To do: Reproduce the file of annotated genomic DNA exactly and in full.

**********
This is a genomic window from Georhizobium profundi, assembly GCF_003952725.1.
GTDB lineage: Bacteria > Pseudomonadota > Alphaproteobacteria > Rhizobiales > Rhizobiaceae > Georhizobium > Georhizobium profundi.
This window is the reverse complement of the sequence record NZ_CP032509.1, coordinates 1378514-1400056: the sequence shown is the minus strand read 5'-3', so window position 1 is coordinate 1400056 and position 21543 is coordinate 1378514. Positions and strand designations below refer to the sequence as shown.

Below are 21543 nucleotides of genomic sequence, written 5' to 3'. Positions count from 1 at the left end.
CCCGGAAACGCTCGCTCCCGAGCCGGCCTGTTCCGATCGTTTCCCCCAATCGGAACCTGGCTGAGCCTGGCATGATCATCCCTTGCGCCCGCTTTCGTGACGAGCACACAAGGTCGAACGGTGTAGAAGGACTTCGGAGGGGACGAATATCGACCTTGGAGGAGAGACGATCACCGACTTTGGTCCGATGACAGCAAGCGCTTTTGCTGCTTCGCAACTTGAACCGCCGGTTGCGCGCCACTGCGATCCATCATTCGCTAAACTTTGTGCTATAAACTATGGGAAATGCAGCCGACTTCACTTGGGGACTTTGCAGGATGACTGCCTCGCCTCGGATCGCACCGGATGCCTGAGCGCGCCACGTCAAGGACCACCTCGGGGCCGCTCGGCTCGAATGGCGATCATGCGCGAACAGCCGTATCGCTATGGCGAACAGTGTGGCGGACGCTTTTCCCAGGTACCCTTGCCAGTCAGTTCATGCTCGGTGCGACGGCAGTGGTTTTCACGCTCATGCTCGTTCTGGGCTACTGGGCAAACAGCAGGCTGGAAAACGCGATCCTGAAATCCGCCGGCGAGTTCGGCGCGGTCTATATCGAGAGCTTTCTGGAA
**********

This is a genomic window from Georhizobium profundi, assembly GCF_003952725.1.
GTDB lineage: Bacteria > Pseudomonadota > Alphaproteobacteria > Rhizobiales > Rhizobiaceae > Georhizobium > Georhizobium profundi.
This window is the reverse complement of the sequence record NZ_CP032509.1, coordinates 1378514-1400056: the sequence shown is the minus strand read 5'-3', so window position 1 is coordinate 1400056 and position 21543 is coordinate 1378514. Positions and strand designations below refer to the sequence as shown.

Below are 21543 nucleotides of genomic sequence, written 5' to 3'. Positions count from 1 at the left end.
CCCGGAAACGCTCGCTCCCGAGCCGGCCTGTTCCGATCGTTTCCCCCAATCGGAACCTGGCTGAGCCTGGCATGATCATCCCTTGCGCCCGCTTTCGTGACGAGCACACAAGGTCGAACGGTGTAGAAGGACTTCGGAGGGGACGAATATCGACCTTGGAGGAGAGACGATCACCGACTTTGGTCCGATGACAGCAAGCGCTTTTGCTGCTTCGCAACTTGAACCGCCGGTTGCGCGCCACTGCGATCCATCATTCGCTAAACTTTGTGCTATAAACTATGGGAAATGCAGCCGACTTCACTTGGGGACTTTGCAGGATGACTGCCTCGCCTCGGATCGCACCGGATGCCTGAGCGCGCCACGTCAAGGACCACCTCGGGGCCGCTCGGCTCGAATGGCGATCATGCGCGAACAGCCGTATCGCTATGGCGAACAGTGTGGCGGACGCTTTTCCCAGGTACCCTTGCCAGTCAGTTCATGCTCGGTGCGACGGCAGTGGTTTTCACGCTCATGCTCGTTCTGGGCTACTGGGCAAACAGCAGGCTGGAAAACGCGATCCTGAAATCCGCCGGCGAGTTCGGCGCGGTCTATATCGAGAGCTTTCTGGAA